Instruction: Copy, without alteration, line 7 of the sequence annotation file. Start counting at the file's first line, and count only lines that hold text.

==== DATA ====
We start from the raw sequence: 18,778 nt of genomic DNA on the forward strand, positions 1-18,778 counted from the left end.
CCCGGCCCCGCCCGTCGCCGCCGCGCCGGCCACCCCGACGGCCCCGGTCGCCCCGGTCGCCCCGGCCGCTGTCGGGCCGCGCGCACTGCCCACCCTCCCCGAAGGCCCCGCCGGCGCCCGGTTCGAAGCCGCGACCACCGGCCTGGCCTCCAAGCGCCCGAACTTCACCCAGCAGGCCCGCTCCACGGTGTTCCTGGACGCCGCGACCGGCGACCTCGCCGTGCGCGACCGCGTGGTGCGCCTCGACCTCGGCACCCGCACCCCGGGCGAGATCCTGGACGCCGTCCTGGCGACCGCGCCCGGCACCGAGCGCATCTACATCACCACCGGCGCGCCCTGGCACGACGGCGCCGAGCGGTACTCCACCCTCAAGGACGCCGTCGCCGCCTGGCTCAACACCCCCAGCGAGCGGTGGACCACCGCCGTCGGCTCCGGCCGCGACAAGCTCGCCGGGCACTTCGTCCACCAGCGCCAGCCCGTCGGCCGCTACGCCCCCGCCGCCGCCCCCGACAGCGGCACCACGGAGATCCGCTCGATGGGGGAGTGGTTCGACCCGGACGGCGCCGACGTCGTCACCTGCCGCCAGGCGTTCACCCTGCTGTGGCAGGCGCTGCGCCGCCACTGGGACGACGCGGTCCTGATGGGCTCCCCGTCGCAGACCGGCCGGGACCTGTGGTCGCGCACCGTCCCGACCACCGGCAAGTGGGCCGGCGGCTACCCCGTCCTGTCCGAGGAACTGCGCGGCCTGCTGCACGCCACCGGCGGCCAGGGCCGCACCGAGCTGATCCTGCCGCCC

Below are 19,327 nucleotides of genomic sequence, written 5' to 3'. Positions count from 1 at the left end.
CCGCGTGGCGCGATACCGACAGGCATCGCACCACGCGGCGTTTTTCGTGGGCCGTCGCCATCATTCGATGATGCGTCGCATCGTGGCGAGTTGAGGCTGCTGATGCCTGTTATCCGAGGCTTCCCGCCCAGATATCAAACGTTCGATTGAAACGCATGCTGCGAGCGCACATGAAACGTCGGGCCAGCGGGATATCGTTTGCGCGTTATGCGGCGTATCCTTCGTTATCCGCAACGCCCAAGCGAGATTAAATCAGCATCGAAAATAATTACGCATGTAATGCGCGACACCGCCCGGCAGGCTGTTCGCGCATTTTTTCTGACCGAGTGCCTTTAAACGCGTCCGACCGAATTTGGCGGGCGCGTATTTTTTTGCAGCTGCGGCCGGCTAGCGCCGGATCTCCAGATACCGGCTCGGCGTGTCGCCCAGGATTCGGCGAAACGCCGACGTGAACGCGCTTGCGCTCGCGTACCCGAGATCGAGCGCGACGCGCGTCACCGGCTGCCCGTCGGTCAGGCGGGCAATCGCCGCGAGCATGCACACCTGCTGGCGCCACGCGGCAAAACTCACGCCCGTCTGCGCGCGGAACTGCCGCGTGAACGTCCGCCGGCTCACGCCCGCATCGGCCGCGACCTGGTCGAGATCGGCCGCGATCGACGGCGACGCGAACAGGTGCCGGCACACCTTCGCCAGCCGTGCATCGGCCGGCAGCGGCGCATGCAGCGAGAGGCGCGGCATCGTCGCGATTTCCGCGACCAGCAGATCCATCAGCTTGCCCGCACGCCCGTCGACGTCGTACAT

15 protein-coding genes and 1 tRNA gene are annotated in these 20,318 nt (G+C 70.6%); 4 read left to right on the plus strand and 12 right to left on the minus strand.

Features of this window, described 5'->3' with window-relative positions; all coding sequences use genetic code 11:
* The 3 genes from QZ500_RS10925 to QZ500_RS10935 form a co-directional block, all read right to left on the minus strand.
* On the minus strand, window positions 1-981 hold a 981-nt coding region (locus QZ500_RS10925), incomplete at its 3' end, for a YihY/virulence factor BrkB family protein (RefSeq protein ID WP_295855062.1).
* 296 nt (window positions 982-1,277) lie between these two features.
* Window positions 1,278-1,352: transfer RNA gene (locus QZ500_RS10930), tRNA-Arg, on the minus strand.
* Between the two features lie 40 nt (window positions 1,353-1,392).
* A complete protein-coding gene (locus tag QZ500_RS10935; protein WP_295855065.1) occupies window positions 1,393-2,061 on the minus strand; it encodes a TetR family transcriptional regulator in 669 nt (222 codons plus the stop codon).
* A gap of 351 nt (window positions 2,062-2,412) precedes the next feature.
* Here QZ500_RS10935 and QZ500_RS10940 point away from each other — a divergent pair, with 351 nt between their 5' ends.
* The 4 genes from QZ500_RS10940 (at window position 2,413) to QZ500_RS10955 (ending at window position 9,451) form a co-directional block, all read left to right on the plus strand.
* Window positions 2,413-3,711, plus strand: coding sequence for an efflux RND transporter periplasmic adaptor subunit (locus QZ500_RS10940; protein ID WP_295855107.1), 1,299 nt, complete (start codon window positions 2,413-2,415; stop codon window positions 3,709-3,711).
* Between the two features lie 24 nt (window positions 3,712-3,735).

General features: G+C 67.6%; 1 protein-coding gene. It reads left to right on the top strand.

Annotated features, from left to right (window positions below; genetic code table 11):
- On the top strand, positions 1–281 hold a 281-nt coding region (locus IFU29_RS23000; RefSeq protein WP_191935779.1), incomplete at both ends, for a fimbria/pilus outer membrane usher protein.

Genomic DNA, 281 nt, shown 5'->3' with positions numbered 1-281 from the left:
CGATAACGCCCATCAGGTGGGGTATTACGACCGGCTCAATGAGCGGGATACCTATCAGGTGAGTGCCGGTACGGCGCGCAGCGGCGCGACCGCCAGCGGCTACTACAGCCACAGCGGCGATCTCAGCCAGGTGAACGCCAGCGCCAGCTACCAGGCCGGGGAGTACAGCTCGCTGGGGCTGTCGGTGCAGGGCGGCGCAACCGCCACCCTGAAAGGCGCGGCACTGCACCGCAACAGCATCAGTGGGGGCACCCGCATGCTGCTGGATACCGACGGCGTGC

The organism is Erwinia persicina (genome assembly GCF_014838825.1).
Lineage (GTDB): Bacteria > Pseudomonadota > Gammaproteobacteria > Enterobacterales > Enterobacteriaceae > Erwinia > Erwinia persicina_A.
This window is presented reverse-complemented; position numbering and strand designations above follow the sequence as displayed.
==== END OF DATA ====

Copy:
* The 3 genes from QZ500_RS10925 to QZ500_RS10935 form a co-directional block, all read right to left on the minus strand.